One important phenotype is the rewarding effects of the drug itself. Investigators have long used Pavlovian conditioning to examine whether drug administration can be used to produce a conditioned place preference in an animal. In this paradigm, the animal is given the drug paired with one of two or three chambers in an apparatus, and then tested later for location preference. In a final drug-free test, the animal is then free to choose a location in which to spend the trial. If more time is spent in a particular location, this is thought to indicate that the drug paired with this location has a preferred or rewarding effect. This technique has the advantage that the animals are not subjected to drug intoxication at the time of testing, so there is little chance of impairment of behavior by the drug itself. However, it must be stressed that the location is a conditioned stimulus and not a primary reward or reinforcer of any kind in this paradigm. Thus the technique does not measure these functions per se, that is, the animal does not have to repeat an action to obtain an outcome, and thus, it is at best a surrogate measure of the underlying construct and one that may be subject to influence by properties of the environment or drug that are not directly related to its reinforcing effects. Nonetheless, strong progress has been made in identifying the neural mechanisms underlying conditioned place preference, and there is considerable overlap with mechanisms implicated in reward circuitry.


The psychomotor stimulant effects of drugs have also been proposed to provide a measure of drug reinforcement, reward, and addiction. Administration of many drugs will produce forward locomotion and it has been theorized that this represents an operant approach response indicative of positive reinforcement by the drug. That forward locomotion is elicited by stimulation of the medial forebrain bundle, the site where stimulation yields intracranial self-stimulation, was also advanced as evidence that the mechanisms underlying this locomotion are linked to positive reinforcement. However, it is possible that locomotor activation is merely an adjunct consequence of drug exposure and medial forebrain bundle stimulation. The circuitry that controls performance of voluntary actions overlaps extensively with that involved in reinforcement, reward, habit formation, and addiction. Thus, it is possible that drug actions produce separate effects that both influence locomotion and drug reward or drug seeking, but that these effects are separable. Indeed, elegant studies showed just such a separation for regions of the ventral tegmental area and nucleus accumbens implicated in cocaine- and opiate-induced locomotor stimulation and conditioned place preference or self-administration. In addition, mice that lack dopamine show a nearly complete loss of morphine-stimulated locomotion but continue to show morphine-induced conditioned place preference. Locomotor stimulation and reward/reinforcement can also be separated pharmacologically. In the case of alcohol, stimulation of forward locomotion is inconsistent in rats, and locomotor depressant effects are most often observed, but rats clearly show other signs of ethanol reward and reinforcement (see Koob for examples). Furthermore, Risinger et al. and Sanchez et al. found differences in genetic factors underlying ethanol-induced locomotor stimulation and conditioned place preference for ethanol. Thus, it is not clear that forward locomotion is a good proxy for the actual reinforcing effects of the drug.


The idea of sensitization, an increase in frequency and intensity of a behavior elicited by a stimulus or treatment, has also figured prominently in models of drug abuse and addiction. Repeated administration of certain drugs of abuse, psychostimulants in particular, elicits successively larger increases in locomotor activity in rodents. It has been speculated that this locomotor sensitization is a result of the underlying neuroadaptive processes that contribute to addiction following repeated drug exposure. However, it is still not clear that the locomotor-stimulating effects are related to reward or reinforcement per se, for the same reasons discussed in the preceding paragraphs. In one sense, however, drug seeking and self-administration must involve some form of sensitization, as these behaviors involve increases in responding elicited by the drug or drug-related environments or cues. One theory advanced to account for this aspect of drug-related behavior is the incentive-sensitization model. This theory provides a reasonable explanation for the willingness of addicts to expend a great deal of energy and engage in new behaviors to obtain drugs, and also can explain the greater motivation of animals to work for previously used drugs in tasks such as the progressive ratio/breakpoint paradigm mentioned in the preceding text. Other behavioral measures in laboratory animals provide evidence for enhanced incentive to seek and use drugs. For example, conditioned place preference and cue-induced reinstatement of drug seeking indicate that the motivational value of previously neutral stimuli is enhanced when these stimuli are associated with drugs of abuse (reviewed in Robinson and Berridge ). Thus although simple locomotor sensitization may provide only limited information about drug effects on the brain reward/reinforcement system, the concept of sensitization is important within this context.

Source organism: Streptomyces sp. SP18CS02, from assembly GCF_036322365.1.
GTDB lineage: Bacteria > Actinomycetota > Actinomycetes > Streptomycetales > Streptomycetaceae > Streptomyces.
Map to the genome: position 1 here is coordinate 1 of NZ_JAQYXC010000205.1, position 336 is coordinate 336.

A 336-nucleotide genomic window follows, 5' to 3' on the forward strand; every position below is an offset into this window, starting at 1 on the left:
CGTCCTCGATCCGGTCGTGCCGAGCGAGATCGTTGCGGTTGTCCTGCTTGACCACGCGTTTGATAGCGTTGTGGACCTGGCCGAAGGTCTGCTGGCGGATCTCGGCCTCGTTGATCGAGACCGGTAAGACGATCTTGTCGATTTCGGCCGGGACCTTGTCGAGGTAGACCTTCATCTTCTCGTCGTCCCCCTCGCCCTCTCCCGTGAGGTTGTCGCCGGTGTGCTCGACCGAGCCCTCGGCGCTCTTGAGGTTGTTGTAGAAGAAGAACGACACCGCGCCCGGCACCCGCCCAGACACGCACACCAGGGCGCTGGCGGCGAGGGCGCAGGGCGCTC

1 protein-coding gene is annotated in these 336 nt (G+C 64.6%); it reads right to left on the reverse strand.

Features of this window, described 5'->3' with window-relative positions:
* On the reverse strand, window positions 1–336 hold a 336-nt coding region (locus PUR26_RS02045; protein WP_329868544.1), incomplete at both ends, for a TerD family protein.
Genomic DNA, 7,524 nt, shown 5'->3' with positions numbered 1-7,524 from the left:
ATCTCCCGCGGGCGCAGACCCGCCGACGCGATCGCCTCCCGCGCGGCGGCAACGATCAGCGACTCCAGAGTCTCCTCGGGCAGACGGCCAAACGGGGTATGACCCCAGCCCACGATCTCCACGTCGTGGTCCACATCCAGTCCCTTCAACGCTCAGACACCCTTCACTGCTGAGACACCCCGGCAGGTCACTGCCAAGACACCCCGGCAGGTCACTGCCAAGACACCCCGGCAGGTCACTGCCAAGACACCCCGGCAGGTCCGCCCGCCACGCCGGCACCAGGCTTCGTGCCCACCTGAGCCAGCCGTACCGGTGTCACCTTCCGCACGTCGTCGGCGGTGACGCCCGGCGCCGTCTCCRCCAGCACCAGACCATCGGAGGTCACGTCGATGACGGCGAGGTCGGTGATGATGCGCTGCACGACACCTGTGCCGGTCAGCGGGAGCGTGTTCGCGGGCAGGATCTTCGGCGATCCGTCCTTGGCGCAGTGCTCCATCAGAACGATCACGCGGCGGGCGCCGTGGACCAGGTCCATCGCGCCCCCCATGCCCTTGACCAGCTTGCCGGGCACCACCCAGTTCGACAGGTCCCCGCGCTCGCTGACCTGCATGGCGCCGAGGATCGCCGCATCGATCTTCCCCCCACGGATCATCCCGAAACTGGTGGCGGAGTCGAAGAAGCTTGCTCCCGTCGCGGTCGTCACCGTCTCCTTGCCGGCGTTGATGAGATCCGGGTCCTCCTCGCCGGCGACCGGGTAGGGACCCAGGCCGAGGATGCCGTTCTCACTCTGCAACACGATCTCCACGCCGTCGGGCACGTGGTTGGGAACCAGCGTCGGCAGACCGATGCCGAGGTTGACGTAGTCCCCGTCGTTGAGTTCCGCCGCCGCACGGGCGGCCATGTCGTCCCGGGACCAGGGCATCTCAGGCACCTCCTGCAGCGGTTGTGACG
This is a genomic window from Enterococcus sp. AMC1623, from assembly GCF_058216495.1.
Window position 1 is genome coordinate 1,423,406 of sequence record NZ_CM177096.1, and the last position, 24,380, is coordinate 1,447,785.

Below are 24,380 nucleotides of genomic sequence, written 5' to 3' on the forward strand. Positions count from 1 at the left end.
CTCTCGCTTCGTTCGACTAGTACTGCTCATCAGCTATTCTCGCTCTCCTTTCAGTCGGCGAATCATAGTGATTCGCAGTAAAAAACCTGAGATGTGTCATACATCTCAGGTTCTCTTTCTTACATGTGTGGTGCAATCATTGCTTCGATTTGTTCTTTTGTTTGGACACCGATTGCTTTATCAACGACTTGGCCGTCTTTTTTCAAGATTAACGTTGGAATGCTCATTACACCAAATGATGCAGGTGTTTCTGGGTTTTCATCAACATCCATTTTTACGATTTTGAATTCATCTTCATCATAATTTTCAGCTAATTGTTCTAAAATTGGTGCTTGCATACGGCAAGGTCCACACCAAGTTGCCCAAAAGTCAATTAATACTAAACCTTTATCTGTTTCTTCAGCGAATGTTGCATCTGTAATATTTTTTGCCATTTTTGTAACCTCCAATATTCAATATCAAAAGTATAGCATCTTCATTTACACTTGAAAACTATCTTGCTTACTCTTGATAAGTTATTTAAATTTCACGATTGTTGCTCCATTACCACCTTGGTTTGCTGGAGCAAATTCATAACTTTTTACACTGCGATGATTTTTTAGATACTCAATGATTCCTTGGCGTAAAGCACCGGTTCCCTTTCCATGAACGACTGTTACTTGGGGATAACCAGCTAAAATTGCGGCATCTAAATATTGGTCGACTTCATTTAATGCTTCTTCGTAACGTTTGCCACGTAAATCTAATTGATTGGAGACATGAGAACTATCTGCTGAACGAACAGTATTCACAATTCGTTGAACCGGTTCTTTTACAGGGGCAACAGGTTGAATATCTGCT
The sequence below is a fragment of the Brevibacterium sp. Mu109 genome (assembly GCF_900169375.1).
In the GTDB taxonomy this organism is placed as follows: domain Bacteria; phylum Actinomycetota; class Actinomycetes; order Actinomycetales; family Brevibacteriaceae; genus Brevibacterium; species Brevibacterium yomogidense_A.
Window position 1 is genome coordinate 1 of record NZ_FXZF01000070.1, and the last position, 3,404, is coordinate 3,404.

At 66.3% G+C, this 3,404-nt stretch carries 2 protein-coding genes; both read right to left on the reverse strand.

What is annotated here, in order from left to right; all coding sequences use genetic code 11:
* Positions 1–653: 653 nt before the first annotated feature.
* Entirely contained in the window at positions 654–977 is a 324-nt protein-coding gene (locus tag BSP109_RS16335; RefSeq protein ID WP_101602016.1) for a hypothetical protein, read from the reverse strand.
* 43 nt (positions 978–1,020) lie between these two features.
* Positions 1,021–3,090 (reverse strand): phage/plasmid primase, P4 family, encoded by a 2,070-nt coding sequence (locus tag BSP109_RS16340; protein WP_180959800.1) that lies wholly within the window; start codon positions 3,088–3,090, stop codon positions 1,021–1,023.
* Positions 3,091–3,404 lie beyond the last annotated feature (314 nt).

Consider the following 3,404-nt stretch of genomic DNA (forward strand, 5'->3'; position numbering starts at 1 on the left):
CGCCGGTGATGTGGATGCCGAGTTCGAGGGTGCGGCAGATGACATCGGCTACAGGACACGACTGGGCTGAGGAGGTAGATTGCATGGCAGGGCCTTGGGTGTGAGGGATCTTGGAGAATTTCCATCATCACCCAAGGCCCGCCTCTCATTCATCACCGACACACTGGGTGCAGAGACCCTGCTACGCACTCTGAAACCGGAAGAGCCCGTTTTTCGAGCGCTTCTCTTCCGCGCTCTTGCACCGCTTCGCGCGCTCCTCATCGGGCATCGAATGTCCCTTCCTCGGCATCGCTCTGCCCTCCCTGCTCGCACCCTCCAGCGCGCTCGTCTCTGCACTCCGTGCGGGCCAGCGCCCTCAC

A role for negative reinforcement in addiction is also easily conceptualized, and experimental models based on this idea have been developed to provide information on important drug abuse-related phenotypes and neural mechanisms. Drugs such as benzodiazepines have known anxiolytic properties and thus reduce an aversive state. The psychostimulants produce acute mood elevation that may provide temporary relief from negative affect (although these drugs are by no means effective antidepressants). Thus negative reinforcement may be a strong driving force for acute drug use.